81 - Prescribing NSAIDs/COX-2s in patients having osteoarthritis is associated with both negative clinical outcomes and higher costs
Stuart Silverman1,2, Patricia Schepman3, Alan G. White4, Nguyen Le4, Michael Somma4, Craig G. Beck5, Rebecca L. Robinson6, J. Bradford Rice4
1Cedars-Sinai Medical Center, Los Angeles, CA, USA. 2David Geffen School of Medicine of University of California Los Angeles, Los Angeles, CA, USA. 3Pfizer, New York, NY, USA. 4Analysis Group, Boston, MA, USA. 5Pfizer, London, United Kingdom. 6Eli Lilly, Indianapolis, IN, USA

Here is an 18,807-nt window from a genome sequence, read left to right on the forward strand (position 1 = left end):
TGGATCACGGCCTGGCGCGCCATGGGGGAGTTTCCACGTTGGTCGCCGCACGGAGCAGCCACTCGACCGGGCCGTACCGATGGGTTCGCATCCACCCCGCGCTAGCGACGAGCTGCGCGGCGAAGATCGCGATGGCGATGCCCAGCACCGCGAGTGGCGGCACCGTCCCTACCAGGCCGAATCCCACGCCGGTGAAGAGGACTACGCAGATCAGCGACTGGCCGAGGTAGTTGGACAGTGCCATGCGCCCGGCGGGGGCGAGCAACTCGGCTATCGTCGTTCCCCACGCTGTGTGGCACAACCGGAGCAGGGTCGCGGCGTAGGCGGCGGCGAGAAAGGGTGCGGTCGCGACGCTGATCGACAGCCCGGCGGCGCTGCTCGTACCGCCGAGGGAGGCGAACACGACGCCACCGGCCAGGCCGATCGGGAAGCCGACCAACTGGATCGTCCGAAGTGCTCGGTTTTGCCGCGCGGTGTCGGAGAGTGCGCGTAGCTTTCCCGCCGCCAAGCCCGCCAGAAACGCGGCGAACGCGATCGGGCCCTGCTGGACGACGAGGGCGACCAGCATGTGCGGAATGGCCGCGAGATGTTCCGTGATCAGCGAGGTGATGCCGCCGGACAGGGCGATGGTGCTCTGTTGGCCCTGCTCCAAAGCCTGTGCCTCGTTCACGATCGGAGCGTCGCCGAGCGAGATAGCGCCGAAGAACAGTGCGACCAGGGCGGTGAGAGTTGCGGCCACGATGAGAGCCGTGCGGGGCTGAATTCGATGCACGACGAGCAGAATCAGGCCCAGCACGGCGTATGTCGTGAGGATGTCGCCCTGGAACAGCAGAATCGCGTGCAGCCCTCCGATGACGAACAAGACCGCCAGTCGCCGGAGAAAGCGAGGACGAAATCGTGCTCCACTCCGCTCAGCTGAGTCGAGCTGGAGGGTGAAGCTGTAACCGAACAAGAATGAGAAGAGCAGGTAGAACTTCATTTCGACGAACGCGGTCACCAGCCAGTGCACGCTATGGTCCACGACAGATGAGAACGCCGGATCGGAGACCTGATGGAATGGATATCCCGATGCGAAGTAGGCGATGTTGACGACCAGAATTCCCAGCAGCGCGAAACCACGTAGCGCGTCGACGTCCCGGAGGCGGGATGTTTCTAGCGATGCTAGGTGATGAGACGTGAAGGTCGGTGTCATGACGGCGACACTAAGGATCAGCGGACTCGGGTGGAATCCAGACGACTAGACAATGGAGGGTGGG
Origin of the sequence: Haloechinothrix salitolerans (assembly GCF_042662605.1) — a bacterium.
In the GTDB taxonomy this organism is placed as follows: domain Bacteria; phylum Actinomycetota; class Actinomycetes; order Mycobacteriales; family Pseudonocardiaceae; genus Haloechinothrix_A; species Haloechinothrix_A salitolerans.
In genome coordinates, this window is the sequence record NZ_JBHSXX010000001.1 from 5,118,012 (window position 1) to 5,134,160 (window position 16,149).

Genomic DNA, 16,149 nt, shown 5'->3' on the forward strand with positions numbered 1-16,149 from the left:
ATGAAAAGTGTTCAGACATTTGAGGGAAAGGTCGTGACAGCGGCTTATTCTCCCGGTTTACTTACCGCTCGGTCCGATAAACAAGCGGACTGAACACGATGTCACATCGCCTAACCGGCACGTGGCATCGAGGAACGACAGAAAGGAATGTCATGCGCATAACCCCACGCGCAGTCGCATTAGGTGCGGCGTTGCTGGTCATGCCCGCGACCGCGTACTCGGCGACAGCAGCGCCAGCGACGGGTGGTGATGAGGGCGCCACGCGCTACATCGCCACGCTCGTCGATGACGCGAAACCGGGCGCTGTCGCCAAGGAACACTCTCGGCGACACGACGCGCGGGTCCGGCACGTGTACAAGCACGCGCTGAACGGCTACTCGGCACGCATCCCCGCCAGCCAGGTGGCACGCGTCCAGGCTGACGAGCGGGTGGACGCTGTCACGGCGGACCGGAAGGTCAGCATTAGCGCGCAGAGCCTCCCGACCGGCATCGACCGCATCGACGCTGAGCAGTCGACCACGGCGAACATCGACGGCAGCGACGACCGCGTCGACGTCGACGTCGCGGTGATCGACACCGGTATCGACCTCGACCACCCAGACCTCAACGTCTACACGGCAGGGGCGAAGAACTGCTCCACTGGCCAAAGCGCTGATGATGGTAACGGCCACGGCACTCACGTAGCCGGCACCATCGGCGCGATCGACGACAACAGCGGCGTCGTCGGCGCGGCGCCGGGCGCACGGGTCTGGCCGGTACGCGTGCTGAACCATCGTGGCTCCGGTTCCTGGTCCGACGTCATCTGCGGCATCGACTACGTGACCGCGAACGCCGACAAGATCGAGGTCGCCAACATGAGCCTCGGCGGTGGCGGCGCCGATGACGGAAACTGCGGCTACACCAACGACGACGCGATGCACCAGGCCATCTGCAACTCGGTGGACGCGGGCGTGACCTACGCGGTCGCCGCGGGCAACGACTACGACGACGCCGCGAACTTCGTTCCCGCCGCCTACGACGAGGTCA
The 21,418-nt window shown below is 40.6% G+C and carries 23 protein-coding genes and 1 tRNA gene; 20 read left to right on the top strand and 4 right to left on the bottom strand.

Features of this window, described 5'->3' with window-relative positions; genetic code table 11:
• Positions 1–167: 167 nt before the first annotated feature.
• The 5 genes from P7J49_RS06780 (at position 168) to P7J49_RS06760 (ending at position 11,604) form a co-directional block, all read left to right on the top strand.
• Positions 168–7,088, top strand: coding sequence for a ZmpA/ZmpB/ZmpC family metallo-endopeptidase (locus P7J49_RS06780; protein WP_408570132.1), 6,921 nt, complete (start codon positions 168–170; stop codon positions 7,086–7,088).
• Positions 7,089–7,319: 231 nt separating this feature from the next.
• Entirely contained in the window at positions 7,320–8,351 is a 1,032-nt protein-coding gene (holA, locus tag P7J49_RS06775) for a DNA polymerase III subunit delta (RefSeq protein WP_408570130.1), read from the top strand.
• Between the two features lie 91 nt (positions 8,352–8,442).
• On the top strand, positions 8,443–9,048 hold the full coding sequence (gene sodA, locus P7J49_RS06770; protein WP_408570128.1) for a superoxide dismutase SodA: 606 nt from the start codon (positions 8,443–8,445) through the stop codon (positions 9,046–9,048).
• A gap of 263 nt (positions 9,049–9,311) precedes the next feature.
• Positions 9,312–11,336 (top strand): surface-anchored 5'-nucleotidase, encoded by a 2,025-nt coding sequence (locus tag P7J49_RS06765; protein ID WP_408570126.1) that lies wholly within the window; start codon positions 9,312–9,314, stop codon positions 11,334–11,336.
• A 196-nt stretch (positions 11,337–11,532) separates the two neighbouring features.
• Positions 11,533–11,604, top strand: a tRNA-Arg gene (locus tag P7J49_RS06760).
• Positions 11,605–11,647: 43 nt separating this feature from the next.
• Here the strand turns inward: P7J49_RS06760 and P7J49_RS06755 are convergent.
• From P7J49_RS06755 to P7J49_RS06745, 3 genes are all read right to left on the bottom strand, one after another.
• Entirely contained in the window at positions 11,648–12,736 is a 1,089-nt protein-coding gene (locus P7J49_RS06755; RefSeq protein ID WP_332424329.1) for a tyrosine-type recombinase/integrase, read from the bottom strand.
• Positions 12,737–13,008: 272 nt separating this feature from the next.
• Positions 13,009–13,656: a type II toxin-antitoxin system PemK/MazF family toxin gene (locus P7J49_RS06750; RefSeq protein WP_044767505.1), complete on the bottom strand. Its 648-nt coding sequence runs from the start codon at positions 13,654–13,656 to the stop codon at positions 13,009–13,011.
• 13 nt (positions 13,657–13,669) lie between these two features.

Purpose Osteoarthritis (OA) is a degenerative joint disease involving cartilage and many of its surrounding tissues and afflicts over 30 million US adults with hip and knees as the most commonly affected sites. Pharmacological treatment options for OA pain commence with the use of oral analgesics, followed by topical/oral non-steroidal anti-inflammatory drugs (NSAIDs) and opioids. NSAIDs (including oral COX-1 and COX-2 inhibitors) are one of the most commonly prescribed pain medications in the world and although recommended by clinical guidelines as the primary pharmacological treatment of choice for management of OA, NSAIDs require risk mitigation for their safe use especially in the elderly and in patients with pre-existing conditions. Much is known about the potential clinical harms associated with NSAIDs use for the management of OA in the short or intermediate term, however, less is known about the extent to which these clinical outcomes and costs are pervasive and problematic in real-world settings in specific patient populations, such as those diagnosed with hip and/or knee OA. Therefore, the goal of this research is to estimate the potential clinical and economic burden of commercially insured patients diagnosed with OA of the hip and/or knee before and after being prescribed NSAIDs, in a large, national database. Methods This study used de-identified administrative claims records fromOptum Healthcare Solutions, Inc., a database containing healthcare and prescription drug utilization records for approximately 19 million privately insured lives from over 84 large self-insured US-based companies, spanning from January 1, 2012 to March 31, 2017 (study period). Patients included were ≥ 18 years old with ≥2 diagnoses of hip and/or knee OA, and ≥90 days supply of oral NSAIDs during the three-year period from first prescription (index date) after their first OA diagnosis. Patients were required to be continuously enrolled during the six months before (baseline period) and 36 months after (follow-up period) the index date. Selected clinical outcomes such as gastrointestinal (GI) issues, cardiovascular (CV) events, and renal toxicity were compared between the baseline and follow-up periods. All-cause healthcare costs and healthcare resource use were normalized to account for differential duration in analytic time periods. All costs were converted to and reported in 2017 US dollars using the medical care component of the Consumer Price Index. All analyses were conducted using SAS version 9.4 (SAS Institute Inc., Cary, NC). Statistical significance was assessed using McNemar test for categorical variables and Wilcoxon signed-rank test for continuous variables. Results Between January 1, 2014 and March 31, 2017, there were 176,431 patients with at least two diagnoses of OA of the hip/and or knee that had at least one prescription for an NSAID. A total of 34,697 OA patients had continuous eligibility during the 6-month baseline and 36-month follow-up periods. Among patients meeting the eligibility requirements, 22,435 had at least a 90 days’ supply of NSAIDs during the follow-up period and were included in this analysis. More than half of the patients were female (60.8%), had a mean age of 61.5 years and a mean Charlson Comorbidity Index of 0.4. 13.8% of patients had OA of the hip only, while 57.5% had OA of the knee only. Negative clinical outcomes associated with GI issues increased by 393% (1.5% v 7.4%, p<0.01), driven by a 667% (0.3% v 2.3%, p<0.01) increase in acute GI hemorrhages. Iron-deficiency anemia also increased 400% (1.1% to 5.5%, p<0.01). Additionally, negative clinical outcomes associated with CV events increased by 74% (40.7% v 70.7%, p<0.01), largely due to a 600% (0.3% v 2.1% p<0.01) increase in acute myocardial infarction. Hypertension experienced the largest absolute increase (40.1% to 69.6%). Lastly, negative clinical outcomes associated with renal toxicity increased by 433% (1.5% v 8.0%, p<0.01), with a 740% (0.5% v 4.2%, p<0.01) increase in acute renal failure being the largest increase. From the baseline period to follow-up period, all-cause total healthcare costs increased by 32% ($32,682 up to $43,024, p<0.01) with prescription costs increasing by 205% ($3,306 to $10,093, p<0.01) and hospitalization costs increasing by 21% ($12,330 to $14,916, p<0.01), respectively. All-cause inpatient admissions increased 293% (13.7% to 53.9%, p<0.01), and emergency department visits increased 236% (14.8% to 49.7%, p<0.01). Conclusions This study found that patients with knee/hip OA who were prescribed NSAIDs experienced an increase in negative clinical outcomes and costs. These findings suggest that there is a need for newer treatments with improved clinical outcomes and less costs to patients with OA of the hip and/or knee.